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Secularism had a bad day at the Supreme Court.

The nation’s highest court ruled today that a Lutheran preschool in Missouri has a religious freedom right to receive public funds. The case, Trinity Lutheran Church of Columbia v. Comer, has significant implications for the separation of church and state: As Stephanie Russell-Kraft previously reported for the New Republic, a positive ruling for the church could lead to further attacks on state constitutional provisions blocking state aid to religious institutions. It’s great news for the likes of Betsy DeVos, who has long sought public funding for private religious schools.

But you wouldn’t know any of that from the court’s opinion, authored by Chief Justice John Roberts:

The Missouri Department of Natural Resources has not subjected anyone to chains or torture on account of religion. And the result of the State’s policy is nothing so dramatic as the denial of political office. The consequence is, in all likelihood, a few extra scraped knees. But the exclusion of Trinity Lutheran from a public benefit for which it is otherwise qualified, solely because it is a church, is odious to our Constitution all the same, and cannot stand.

Perhaps most odious is Roberts’s decision to compare the case to an old Maryland law barring Jews from holding public office. It’s almost verbatim the argument the religious right used to defend Trinity Lutheran. Roberts, like the church itself or its fundamentalist defenders, never acknowledges the consequences of his reasoning: Taxpayers will be forced to subsidize churches.

This is a drastic redefinition of religious freedom, twisting the principle of separation of church and state into a kind of discrimination against the church. Churches will be able to use public funds to support their educational missions, and in many cases that means teaching children that LGBT people are abominations and that women do not deserve the right to control their bodies.

Considering the implications of today’s ruling, it’s disturbing that only two justices dissented from the majority opinion. This also spells trouble for another upcoming case: The court announced today that it will hear Masterpiece Cakeshop v. Colorado Civil Rights Commission. Masterpiece centers on a baker’s assertion that he deserves an exemption from a local anti-discrimination ordinance that requires him to serve LGBT people. The baker, Jack Phillips, has yet to persuade a court that his argument has merit.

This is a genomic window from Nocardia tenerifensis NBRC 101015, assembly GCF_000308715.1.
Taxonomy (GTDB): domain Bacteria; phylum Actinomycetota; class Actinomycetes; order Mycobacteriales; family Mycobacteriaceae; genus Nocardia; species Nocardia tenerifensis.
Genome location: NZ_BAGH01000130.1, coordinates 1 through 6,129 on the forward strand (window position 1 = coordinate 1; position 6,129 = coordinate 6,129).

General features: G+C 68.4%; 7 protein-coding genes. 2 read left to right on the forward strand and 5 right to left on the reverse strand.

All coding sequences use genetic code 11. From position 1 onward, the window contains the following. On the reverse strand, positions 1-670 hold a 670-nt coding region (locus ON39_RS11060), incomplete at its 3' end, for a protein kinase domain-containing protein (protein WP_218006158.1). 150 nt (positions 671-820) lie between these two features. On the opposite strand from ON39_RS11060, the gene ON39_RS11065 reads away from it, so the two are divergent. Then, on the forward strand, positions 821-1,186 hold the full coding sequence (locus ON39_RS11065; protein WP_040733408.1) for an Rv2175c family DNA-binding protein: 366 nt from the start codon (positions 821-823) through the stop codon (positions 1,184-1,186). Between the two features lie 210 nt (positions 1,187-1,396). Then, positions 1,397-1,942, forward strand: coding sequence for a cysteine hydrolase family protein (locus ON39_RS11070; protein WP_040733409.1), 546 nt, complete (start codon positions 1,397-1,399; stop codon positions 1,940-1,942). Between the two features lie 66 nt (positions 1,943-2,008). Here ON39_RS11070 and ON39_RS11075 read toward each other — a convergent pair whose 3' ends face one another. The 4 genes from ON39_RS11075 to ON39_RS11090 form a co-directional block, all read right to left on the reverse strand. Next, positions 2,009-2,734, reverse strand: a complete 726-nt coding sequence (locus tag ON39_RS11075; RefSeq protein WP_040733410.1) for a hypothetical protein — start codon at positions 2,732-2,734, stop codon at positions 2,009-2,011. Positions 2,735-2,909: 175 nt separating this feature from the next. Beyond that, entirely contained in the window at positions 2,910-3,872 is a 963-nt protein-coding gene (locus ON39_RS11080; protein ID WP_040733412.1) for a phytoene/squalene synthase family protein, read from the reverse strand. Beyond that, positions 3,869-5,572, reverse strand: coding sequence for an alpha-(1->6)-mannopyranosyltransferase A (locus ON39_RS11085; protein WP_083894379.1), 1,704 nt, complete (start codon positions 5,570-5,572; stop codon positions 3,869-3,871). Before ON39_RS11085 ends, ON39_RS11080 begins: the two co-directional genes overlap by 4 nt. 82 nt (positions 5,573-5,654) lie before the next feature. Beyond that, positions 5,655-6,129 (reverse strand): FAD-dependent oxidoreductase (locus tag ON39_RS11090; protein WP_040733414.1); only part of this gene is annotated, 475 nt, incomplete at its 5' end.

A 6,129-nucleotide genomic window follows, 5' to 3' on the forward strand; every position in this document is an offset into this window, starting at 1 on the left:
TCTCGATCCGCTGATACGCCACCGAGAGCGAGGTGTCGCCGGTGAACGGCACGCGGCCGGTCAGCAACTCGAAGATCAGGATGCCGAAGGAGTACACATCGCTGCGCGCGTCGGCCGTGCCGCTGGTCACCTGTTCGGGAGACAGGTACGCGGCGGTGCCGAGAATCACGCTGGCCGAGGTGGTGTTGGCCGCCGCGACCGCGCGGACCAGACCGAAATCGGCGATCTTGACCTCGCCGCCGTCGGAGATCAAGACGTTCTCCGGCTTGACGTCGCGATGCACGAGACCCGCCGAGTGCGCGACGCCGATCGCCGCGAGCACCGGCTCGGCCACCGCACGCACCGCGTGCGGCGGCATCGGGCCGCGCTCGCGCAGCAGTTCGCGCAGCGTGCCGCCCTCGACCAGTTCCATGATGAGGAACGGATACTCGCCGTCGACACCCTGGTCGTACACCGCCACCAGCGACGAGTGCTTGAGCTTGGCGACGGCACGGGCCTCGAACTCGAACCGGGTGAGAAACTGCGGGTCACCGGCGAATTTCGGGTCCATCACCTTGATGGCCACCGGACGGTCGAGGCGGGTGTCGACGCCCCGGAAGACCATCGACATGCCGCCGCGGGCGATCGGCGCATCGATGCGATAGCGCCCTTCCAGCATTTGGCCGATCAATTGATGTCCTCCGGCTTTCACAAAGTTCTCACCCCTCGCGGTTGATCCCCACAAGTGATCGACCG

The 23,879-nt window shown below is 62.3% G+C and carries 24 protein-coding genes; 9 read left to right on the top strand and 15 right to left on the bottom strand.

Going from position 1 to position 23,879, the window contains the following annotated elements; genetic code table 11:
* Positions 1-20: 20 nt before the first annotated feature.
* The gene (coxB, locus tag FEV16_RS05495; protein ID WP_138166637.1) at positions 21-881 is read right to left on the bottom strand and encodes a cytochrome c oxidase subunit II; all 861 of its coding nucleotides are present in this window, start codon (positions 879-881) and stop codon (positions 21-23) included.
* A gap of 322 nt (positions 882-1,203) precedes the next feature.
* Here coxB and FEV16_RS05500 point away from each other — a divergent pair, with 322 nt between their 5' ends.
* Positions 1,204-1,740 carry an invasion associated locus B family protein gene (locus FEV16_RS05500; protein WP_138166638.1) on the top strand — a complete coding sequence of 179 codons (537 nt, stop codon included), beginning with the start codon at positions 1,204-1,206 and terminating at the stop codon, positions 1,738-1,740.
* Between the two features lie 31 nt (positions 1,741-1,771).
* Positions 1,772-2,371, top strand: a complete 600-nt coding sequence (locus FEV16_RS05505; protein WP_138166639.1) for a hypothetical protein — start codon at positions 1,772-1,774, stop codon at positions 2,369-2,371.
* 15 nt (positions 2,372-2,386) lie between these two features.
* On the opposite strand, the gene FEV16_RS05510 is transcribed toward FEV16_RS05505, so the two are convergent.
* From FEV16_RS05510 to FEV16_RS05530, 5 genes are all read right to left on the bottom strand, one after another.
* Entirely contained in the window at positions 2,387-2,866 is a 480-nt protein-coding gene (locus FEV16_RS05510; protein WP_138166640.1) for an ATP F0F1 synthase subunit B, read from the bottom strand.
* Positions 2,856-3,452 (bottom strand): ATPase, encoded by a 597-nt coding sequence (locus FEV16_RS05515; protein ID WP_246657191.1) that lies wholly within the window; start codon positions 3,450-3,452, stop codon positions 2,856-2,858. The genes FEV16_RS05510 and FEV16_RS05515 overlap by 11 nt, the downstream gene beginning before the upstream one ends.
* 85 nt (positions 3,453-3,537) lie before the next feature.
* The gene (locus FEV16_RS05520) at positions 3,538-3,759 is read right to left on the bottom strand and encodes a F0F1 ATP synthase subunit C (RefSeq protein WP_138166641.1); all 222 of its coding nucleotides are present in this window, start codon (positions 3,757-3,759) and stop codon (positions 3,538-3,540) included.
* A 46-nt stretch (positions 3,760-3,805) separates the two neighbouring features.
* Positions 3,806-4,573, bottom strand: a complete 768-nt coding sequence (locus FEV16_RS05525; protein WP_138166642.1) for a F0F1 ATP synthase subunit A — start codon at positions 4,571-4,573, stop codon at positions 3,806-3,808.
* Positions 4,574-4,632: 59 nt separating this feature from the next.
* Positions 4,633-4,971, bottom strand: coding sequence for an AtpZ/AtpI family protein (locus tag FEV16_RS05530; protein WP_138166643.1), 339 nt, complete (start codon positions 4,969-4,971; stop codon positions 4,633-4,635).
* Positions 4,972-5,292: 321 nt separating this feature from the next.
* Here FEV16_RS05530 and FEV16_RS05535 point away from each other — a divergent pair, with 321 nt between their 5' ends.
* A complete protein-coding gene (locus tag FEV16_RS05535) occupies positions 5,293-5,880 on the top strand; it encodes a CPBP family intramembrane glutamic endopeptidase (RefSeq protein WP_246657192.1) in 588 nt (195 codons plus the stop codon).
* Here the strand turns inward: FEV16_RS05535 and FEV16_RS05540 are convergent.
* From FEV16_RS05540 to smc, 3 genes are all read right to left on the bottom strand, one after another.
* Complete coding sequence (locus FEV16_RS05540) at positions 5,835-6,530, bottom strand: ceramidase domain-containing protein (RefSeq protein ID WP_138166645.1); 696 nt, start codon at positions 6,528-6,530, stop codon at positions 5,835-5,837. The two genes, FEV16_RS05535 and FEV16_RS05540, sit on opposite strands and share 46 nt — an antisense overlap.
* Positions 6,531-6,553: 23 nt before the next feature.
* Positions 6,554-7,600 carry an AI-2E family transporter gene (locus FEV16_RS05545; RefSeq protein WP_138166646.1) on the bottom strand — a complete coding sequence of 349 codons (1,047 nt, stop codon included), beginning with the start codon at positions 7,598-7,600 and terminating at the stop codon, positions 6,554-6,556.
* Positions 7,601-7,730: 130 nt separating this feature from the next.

His attorneys, from the Alliance Defending Freedom, have framed the case as a matter of “artistic freedom,” or free speech. Forcing Phillips to serve LGBT people not only violates his religious freedom, they argue; it also requires him to express beliefs he does not hold. That’s tempting bait for Justice Anthony Kennedy, who tends to favor a generous interpretation of free speech, even if he authored the landmark 2015 ruling legalizing gay marriage.

At stake are the rights of LGBT people. Because LGBT people are not a federally protected class, they are not guaranteed discrimination protections. Some states and municipalities have passed anti-discrimination ordinances that expressly protect LGBT people, and those laws are subject to frequent challenge by conservative Christians.

The conservative argument necessarily downplays the pain and humiliation an LGBT person experiences as a result of discrimination and exaggerates the consequences of asking a Christian to adhere to secular law. Groups like the ADF argue that LGBT people can simply get service elsewhere. And in large cities like New York, this is technically true. But it doesn’t ameliorate the pain discrimination inflicts, and it also isn’t universally accurate. In smaller, more conservative communities, the stakes are different. A right exists only on paper if individuals cannot meaningfully access it.